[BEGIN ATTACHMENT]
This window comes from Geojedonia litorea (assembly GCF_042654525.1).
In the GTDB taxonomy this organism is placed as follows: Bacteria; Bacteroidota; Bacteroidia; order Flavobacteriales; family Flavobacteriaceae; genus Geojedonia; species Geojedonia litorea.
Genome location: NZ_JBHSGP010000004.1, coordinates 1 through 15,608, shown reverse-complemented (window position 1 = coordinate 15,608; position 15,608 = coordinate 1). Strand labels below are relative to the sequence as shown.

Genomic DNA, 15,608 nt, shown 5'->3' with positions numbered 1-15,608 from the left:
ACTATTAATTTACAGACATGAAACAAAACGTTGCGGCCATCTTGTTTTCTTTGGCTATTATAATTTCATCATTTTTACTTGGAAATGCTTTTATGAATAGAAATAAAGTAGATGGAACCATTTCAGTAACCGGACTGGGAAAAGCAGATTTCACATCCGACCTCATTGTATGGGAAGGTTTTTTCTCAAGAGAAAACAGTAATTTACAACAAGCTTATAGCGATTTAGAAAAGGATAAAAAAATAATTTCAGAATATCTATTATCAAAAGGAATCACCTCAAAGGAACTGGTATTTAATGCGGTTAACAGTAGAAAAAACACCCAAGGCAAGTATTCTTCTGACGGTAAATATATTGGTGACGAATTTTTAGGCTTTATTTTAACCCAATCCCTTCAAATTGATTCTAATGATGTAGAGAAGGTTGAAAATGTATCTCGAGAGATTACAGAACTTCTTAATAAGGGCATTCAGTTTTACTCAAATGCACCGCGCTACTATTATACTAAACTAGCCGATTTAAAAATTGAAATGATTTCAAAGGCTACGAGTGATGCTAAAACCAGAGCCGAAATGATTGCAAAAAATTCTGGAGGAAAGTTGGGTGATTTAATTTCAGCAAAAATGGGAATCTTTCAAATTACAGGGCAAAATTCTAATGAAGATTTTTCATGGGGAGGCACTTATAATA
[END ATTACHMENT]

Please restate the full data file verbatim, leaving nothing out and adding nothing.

This window comes from Geojedonia litorea (assembly GCF_042654525.1).
In the GTDB taxonomy this organism is placed as follows: Bacteria; Bacteroidota; Bacteroidia; order Flavobacteriales; family Flavobacteriaceae; genus Geojedonia; species Geojedonia litorea.
Genome location: NZ_JBHSGP010000004.1, coordinates 1 through 15,608, shown reverse-complemented (window position 1 = coordinate 15,608; position 15,608 = coordinate 1). Strand labels below are relative to the sequence as shown.

Genomic DNA, 15,608 nt, shown 5'->3' with positions numbered 1-15,608 from the left:
ACTATTAATTTACAGACATGAAACAAAACGTTGCGGCCATCTTGTTTTCTTTGGCTATTATAATTTCATCATTTTTACTTGGAAATGCTTTTATGAATAGAAATAAAGTAGATGGAACCATTTCAGTAACCGGACTGGGAAAAGCAGATTTCACATCCGACCTCATTGTATGGGAAGGTTTTTTCTCAAGAGAAAACAGTAATTTACAACAAGCTTATAGCGATTTAGAAAAGGATAAAAAAATAATTTCAGAATATCTATTATCAAAAGGAATCACCTCAAAGGAACTGGTATTTAATGCGGTTAACAGTAGAAAAAACACCCAAGGCAAGTATTCTTCTGACGGTAAATATATTGGTGACGAATTTTTAGGCTTTATTTTAACCCAATCCCTTCAAATTGATTCTAATGATGTAGAGAAGGTTGAAAATGTATCTCGAGAGATTACAGAACTTCTTAATAAGGGCATTCAGTTTTACTCAAATGCACCGCGCTACTATTATACTAAACTAGCCGATTTAAAAATTGAAATGATTTCAAAGGCTACGAGTGATGCTAAAACCAGAGCCGAAATGATTGCAAAAAATTCTGGAGGAAAGTTGGGTGATTTAATTTCAGCAAAAATGGGAATCTTTCAAATTACAGGGCAAAATTCTAATGAAGATTTTTCATGGGGAGGCACTTATAATA